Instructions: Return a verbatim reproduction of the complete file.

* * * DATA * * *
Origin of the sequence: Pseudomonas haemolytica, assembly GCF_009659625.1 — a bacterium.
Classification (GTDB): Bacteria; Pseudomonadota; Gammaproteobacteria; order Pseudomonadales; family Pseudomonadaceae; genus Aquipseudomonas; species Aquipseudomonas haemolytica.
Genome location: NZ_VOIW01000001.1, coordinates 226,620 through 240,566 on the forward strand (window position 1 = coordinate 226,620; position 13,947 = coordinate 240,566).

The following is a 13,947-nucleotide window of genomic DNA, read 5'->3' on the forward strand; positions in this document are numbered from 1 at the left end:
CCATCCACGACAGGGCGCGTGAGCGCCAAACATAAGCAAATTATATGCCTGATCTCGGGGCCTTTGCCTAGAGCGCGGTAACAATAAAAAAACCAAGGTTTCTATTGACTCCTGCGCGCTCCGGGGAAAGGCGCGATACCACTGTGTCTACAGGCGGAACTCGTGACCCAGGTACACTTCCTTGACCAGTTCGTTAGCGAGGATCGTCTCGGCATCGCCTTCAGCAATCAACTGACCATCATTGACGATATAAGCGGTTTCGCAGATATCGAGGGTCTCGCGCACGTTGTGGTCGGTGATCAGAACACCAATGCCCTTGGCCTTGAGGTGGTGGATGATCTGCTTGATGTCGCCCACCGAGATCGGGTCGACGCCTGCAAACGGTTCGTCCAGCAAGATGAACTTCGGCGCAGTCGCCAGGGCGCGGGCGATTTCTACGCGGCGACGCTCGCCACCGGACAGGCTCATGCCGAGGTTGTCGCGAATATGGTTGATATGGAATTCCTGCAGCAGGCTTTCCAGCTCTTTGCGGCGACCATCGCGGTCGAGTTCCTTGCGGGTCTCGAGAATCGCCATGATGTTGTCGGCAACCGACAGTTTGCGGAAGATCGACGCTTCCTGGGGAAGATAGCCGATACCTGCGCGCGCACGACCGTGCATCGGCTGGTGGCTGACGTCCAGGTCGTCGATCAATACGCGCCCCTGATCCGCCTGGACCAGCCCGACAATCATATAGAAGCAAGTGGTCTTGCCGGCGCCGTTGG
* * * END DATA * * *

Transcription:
Origin of the sequence: Pseudomonas haemolytica, assembly GCF_009659625.1 — a bacterium.
Classification (GTDB): Bacteria; Pseudomonadota; Gammaproteobacteria; order Pseudomonadales; family Pseudomonadaceae; genus Aquipseudomonas; species Aquipseudomonas haemolytica.
Genome location: NZ_VOIW01000001.1, coordinates 226,620 through 240,566 on the forward strand (window position 1 = coordinate 226,620; position 13,947 = coordinate 240,566).

The following is a 13,947-nucleotide window of genomic DNA, read 5'->3' on the forward strand; positions in this document are numbered from 1 at the left end:
CCATCCACGACAGGGCGCGTGAGCGCCAAACATAAGCAAATTATATGCCTGATCTCGGGGCCTTTGCCTAGAGCGCGGTAACAATAAAAAAACCAAGGTTTCTATTGACTCCTGCGCGCTCCGGGGAAAGGCGCGATACCACTGTGTCTACAGGCGGAACTCGTGACCCAGGTACACTTCCTTGACCAGTTCGTTAGCGAGGATCGTCTCGGCATCGCCTTCAGCAATCAACTGACCATCATTGACGATATAAGCGGTTTCGCAGATATCGAGGGTCTCGCGCACGTTGTGGTCGGTGATCAGAACACCAATGCCCTTGGCCTTGAGGTGGTGGATGATCTGCTTGATGTCGCCCACCGAGATCGGGTCGACGCCTGCAAACGGTTCGTCCAGCAAGATGAACTTCGGCGCAGTCGCCAGGGCGCGGGCGATTTCTACGCGGCGACGCTCGCCACCGGACAGGCTCATGCCGAGGTTGTCGCGAATATGGTTGATATGGAATTCCTGCAGCAGGCTTTCCAGCTCTTTGCGGCGACCATCGCGGTCGAGTTCCTTGCGGGTCTCGAGAATCGCCATGATGTTGTCGGCAACCGACAGTTTGCGGAAGATCGACGCTTCCTGGGGAAGATAGCCGATACCTGCGCGCGCACGACCGTGCATCGGCTGGTGGCTGACGTCCAGGTCGTCGATCAATACGCGCCCCTGATCCGCCTGGACCAGCCCGACAATCATATAGAAGCAAGTGGTCTTGCCGGCGCCGTTGG